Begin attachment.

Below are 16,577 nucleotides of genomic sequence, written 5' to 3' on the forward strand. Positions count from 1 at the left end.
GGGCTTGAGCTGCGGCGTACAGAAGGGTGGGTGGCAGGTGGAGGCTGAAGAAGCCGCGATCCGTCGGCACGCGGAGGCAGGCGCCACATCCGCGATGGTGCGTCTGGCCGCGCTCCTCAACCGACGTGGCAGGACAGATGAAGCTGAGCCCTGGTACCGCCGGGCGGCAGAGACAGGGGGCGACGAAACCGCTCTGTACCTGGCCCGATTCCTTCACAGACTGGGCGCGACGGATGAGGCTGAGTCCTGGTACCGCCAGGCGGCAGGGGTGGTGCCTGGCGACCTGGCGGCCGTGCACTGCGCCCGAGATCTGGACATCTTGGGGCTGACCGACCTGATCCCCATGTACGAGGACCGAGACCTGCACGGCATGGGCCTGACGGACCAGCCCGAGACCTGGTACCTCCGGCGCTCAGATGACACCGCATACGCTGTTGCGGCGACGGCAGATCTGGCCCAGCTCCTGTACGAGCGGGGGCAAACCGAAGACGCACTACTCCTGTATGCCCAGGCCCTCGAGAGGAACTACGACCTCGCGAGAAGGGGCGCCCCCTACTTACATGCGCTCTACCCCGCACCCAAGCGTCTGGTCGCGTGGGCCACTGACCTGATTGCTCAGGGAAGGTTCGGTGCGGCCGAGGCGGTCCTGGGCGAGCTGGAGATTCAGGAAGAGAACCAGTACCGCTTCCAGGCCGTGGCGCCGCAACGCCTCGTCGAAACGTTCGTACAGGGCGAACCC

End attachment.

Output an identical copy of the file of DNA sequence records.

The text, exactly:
Below are 16,577 nucleotides of genomic sequence, written 5' to 3' on the forward strand. Positions count from 1 at the left end.
GGGCTTGAGCTGCGGCGTACAGAAGGGTGGGTGGCAGGTGGAGGCTGAAGAAGCCGCGATCCGTCGGCACGCGGAGGCAGGCGCCACATCCGCGATGGTGCGTCTGGCCGCGCTCCTCAACCGACGTGGCAGGACAGATGAAGCTGAGCCCTGGTACCGCCGGGCGGCAGAGACAGGGGGCGACGAAACCGCTCTGTACCTGGCCCGATTCCTTCACAGACTGGGCGCGACGGATGAGGCTGAGTCCTGGTACCGCCAGGCGGCAGGGGTGGTGCCTGGCGACCTGGCGGCCGTGCACTGCGCCCGAGATCTGGACATCTTGGGGCTGACCGACCTGATCCCCATGTACGAGGACCGAGACCTGCACGGCATGGGCCTGACGGACCAGCCCGAGACCTGGTACCTCCGGCGCTCAGATGACACCGCATACGCTGTTGCGGCGACGGCAGATCTGGCCCAGCTCCTGTACGAGCGGGGGCAAACCGAAGACGCACTACTCCTGTATGCCCAGGCCCTCGAGAGGAACTACGACCTCGCGAGAAGGGGCGCCCCCTACTTACATGCGCTCTACCCCGCACCCAAGCGTCTGGTCGCGTGGGCCACTGACCTGATTGCTCAGGGAAGGTTCGGTGCGGCCGAGGCGGTCCTGGGCGAGCTGGAGATTCAGGAAGAGAACCAGTACCGCTTCCAGGCCGTGGCGCCGCAACGCCTCGTCGAAACGTTCGTACAGGGCGAACCC